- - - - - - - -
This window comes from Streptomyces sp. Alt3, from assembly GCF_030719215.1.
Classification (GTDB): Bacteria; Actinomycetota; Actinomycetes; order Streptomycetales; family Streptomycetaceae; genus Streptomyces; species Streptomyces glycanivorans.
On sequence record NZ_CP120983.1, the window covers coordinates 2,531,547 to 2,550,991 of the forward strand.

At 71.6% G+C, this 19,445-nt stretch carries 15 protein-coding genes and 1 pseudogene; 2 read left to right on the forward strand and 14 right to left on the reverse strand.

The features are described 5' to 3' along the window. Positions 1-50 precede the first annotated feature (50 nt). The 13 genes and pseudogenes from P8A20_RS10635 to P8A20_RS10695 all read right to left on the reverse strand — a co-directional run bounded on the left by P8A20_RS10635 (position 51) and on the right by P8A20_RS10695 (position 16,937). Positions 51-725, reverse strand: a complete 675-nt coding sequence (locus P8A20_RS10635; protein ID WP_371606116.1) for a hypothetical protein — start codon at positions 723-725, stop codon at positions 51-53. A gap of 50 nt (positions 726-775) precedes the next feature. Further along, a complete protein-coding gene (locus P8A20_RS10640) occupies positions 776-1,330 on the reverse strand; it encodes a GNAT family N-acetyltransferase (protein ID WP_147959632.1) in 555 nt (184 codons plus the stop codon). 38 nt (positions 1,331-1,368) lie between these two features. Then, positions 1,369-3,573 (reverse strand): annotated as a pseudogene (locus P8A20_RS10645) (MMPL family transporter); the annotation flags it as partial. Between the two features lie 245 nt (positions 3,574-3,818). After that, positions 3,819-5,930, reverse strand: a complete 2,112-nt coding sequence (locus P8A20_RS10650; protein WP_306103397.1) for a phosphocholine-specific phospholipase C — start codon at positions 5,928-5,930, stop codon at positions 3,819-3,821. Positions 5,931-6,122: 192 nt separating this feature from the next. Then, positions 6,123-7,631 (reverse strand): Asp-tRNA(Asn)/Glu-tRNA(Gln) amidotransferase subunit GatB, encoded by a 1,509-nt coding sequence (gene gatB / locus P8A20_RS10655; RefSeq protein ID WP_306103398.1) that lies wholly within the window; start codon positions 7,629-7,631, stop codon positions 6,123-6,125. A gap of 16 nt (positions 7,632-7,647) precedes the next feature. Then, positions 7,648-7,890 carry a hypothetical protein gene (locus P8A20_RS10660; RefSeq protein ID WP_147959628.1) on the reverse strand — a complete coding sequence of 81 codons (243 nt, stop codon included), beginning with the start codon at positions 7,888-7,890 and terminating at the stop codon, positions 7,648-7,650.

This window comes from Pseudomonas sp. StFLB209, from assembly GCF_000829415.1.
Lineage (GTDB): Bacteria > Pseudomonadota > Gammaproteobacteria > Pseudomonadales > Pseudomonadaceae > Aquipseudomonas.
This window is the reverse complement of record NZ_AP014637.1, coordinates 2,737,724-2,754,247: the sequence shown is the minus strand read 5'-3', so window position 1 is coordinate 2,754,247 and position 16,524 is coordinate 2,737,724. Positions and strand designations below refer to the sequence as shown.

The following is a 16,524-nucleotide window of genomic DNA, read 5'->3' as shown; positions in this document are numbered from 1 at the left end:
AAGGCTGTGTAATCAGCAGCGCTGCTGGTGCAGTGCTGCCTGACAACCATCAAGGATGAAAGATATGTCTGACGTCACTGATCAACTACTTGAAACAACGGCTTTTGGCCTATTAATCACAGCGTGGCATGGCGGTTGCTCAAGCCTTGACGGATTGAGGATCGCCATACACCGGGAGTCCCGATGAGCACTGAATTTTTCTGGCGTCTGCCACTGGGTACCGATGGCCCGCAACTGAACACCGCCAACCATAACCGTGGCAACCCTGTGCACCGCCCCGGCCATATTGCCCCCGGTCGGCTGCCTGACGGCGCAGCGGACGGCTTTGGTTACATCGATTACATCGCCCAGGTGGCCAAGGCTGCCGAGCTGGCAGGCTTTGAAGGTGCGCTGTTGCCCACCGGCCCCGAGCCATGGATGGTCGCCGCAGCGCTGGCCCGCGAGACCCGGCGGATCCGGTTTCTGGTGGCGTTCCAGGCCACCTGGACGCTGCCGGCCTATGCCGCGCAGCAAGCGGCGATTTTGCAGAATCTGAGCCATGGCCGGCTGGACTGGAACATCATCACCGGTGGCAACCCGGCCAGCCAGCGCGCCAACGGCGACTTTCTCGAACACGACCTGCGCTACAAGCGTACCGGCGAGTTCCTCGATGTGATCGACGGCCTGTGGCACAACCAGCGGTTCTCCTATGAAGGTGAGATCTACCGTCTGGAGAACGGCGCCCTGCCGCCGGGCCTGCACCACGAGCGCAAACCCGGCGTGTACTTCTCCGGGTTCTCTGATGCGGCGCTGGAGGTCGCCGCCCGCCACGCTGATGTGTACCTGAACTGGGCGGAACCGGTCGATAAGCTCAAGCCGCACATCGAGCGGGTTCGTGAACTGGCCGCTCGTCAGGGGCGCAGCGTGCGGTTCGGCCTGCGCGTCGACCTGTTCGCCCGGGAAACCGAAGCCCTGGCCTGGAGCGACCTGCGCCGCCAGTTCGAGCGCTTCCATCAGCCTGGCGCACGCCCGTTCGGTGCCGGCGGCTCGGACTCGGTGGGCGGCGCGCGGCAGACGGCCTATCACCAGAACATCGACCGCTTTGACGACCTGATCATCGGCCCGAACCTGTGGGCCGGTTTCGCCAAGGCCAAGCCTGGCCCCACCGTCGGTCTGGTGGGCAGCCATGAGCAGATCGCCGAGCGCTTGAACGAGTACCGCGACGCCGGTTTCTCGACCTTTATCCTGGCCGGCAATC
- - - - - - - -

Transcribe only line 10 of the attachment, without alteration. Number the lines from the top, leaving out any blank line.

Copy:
AAGGCTGTGTAATCAGCAGCGCTGCTGGTGCAGTGCTGCCTGACAACCATCAAGGATGAAAGATATGTCTGACGTCACTGATCAACTACTTGAAACAACGGCTTTTGGCCTATTAATCACAGCGTGGCATGGCGGTTGCTCAAGCCTTGACGGATTGAGGATCGCCATACACCGGGAGTCCCGATGAGCACTGAATTTTTCTGGCGTCTGCCACTGGGTACCGATGGCCCGCAACTGAACACCGCCAACCATAACCGTGGCAACCCTGTGCACCGCCCCGGCCATATTGCCCCCGGTCGGCTGCCTGACGGCGCAGCGGACGGCTTTGGTTACATCGATTACATCGCCCAGGTGGCCAAGGCTGCCGAGCTGGCAGGCTTTGAAGGTGCGCTGTTGCCCACCGGCCCCGAGCCATGGATGGTCGCCGCAGCGCTGGCCCGCGAGACCCGGCGGATCCGGTTTCTGGTGGCGTTCCAGGCCACCTGGACGCTGCCGGCCTATGCCGCGCAGCAAGCGGCGATTTTGCAGAATCTGAGCCATGGCCGGCTGGACTGGAACATCATCACCGGTGGCAACCCGGCCAGCCAGCGCGCCAACGGCGACTTTCTCGAACACGACCTGCGCTACAAGCGTACCGGCGAGTTCCTCGATGTGATCGACGGCCTGTGGCACAACCAGCGGTTCTCCTATGAAGGTGAGATCTACCGTCTGGAGAACGGCGCCCTGCCGCCGGGCCTGCACCACGAGCGCAAACCCGGCGTGTACTTCTCCGGGTTCTCTGATGCGGCGCTGGAGGTCGCCGCCCGCCACGCTGATGTGTACCTGAACTGGGCGGAACCGGTCGATAAGCTCAAGCCGCACATCGAGCGGGTTCGTGAACTGGCCGCTCGTCAGGGGCGCAGCGTGCGGTTCGGCCTGCGCGTCGACCTGTTCGCCCGGGAAACCGAAGCCCTGGCCTGGAGCGACCTGCGCCGCCAGTTCGAGCGCTTCCATCAGCCTGGCGCACGCCCGTTCGGTGCCGGCGGCTCGGACTCGGTGGGCGGCGCGCGGCAGACGGCCTATCACCAGAACATCGACCGCTTTGACGACCTGATCATCGGCCCGAACCTGTGGGCCGGTTTCGCCAAGGCCAAGCCTGGCCCCACCGTCGGTCTGGTGGGCAGCCATGAGCAGATCGCCGAGCGCTTGAACGAGTACCGCGACGCCGGTTTCTCGACCTTTATCCTGGCCGGCAATC